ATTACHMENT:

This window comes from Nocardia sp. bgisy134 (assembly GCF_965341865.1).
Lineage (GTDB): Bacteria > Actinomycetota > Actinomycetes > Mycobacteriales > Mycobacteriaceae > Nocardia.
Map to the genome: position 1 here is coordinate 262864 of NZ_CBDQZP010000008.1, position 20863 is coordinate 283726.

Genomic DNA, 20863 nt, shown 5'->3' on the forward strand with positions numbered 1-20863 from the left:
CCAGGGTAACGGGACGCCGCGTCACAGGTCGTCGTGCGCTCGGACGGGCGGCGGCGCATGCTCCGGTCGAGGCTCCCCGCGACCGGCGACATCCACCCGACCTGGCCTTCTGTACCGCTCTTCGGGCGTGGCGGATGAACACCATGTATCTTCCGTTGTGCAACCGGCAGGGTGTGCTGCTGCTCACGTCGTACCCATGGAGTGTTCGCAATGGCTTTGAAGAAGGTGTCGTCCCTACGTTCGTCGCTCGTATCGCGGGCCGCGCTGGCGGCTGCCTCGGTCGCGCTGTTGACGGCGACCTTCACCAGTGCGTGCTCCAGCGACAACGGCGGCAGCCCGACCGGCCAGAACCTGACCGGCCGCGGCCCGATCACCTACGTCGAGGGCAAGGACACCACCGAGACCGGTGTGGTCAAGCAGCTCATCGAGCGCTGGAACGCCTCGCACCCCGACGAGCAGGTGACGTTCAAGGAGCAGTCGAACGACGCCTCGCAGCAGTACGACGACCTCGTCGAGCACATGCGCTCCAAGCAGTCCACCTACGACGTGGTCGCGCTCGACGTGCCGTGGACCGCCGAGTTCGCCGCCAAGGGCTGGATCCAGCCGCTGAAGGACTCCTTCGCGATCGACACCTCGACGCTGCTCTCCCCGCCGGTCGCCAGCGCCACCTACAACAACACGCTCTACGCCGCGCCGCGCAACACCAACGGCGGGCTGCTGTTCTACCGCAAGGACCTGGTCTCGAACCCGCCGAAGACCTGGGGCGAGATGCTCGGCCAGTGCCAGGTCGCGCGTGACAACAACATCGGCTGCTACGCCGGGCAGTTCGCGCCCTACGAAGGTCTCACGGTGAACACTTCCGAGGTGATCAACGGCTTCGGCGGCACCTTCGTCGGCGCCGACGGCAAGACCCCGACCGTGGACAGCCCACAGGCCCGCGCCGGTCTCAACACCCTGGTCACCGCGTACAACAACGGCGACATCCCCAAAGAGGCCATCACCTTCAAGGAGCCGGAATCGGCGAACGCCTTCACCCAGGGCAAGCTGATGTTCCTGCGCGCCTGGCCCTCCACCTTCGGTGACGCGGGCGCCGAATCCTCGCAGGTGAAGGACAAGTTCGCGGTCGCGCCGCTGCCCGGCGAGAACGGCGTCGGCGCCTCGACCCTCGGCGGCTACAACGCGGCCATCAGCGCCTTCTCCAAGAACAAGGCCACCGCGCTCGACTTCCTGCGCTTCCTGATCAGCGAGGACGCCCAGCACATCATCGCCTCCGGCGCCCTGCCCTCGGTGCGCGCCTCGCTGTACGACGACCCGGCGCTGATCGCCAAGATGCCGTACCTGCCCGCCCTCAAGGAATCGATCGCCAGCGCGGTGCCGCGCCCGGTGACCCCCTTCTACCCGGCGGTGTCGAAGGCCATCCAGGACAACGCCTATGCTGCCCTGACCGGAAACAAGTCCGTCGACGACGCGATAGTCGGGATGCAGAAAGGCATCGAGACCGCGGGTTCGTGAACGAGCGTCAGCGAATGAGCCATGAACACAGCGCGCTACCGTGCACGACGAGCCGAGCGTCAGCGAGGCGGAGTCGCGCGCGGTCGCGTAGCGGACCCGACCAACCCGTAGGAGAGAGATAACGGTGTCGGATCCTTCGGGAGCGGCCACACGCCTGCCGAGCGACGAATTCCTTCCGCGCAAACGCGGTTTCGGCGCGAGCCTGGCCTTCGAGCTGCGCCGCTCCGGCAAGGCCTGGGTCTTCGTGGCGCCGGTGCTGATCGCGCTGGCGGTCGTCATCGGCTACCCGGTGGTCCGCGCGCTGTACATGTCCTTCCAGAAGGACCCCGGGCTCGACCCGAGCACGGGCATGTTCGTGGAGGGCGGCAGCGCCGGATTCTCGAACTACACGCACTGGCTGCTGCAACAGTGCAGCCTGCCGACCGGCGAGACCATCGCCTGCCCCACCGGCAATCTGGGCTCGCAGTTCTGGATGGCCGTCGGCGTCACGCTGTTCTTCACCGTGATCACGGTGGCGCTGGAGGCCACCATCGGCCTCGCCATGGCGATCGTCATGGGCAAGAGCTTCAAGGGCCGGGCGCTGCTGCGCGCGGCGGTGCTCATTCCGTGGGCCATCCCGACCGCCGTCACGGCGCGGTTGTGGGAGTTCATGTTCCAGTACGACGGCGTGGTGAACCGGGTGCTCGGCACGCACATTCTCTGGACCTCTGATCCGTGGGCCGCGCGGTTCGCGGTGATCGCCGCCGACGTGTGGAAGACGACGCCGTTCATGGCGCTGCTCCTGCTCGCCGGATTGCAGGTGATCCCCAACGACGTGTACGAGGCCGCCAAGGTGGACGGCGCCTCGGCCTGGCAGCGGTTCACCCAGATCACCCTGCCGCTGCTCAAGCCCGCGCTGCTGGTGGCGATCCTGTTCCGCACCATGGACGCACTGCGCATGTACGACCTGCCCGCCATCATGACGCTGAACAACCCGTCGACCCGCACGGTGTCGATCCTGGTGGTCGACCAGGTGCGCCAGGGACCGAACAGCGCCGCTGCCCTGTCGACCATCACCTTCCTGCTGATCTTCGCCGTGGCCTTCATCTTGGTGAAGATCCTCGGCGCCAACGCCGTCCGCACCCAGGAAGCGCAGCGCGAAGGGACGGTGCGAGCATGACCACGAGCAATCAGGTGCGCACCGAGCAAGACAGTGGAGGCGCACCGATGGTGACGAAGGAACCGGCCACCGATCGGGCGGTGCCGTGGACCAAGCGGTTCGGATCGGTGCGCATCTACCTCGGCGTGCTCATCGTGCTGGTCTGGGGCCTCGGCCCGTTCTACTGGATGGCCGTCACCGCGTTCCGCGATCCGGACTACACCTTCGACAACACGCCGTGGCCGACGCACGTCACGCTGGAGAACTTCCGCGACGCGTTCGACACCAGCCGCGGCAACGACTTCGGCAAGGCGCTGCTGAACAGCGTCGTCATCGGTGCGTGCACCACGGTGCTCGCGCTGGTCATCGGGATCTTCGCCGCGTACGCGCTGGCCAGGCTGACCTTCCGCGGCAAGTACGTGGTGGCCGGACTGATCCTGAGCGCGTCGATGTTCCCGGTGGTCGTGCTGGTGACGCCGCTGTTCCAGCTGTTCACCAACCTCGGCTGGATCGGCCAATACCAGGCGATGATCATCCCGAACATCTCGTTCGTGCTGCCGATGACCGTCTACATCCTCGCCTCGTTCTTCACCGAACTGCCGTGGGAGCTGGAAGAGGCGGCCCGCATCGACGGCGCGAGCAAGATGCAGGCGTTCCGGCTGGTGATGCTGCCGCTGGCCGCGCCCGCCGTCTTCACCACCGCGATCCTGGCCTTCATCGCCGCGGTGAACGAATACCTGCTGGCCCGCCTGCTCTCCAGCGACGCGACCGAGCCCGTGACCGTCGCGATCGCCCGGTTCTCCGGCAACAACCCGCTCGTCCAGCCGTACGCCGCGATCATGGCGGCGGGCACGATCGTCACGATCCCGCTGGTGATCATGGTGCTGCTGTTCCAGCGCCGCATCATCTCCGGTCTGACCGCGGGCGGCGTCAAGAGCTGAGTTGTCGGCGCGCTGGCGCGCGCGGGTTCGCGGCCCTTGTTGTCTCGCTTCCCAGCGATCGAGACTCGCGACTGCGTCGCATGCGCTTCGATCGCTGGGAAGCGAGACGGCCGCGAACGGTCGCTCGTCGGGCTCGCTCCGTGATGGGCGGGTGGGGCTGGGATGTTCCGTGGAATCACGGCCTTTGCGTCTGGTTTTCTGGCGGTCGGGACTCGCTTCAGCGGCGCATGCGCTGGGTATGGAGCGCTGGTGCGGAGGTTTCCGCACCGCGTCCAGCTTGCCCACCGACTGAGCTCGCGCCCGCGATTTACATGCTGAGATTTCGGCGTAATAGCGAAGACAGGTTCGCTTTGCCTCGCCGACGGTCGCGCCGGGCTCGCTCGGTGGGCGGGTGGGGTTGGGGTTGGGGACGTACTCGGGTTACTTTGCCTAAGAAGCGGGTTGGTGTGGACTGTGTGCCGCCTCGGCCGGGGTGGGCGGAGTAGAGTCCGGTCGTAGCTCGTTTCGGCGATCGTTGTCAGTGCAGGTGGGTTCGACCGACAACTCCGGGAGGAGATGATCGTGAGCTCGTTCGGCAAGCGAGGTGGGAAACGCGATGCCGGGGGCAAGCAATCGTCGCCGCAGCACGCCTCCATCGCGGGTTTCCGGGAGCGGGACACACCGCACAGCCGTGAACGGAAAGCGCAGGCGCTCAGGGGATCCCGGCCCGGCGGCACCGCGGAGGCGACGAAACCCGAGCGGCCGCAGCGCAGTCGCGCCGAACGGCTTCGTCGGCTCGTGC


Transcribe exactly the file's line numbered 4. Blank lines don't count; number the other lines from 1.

Genomic DNA, 20863 nt, shown 5'->3' on the forward strand with positions numbered 1-20863 from the left: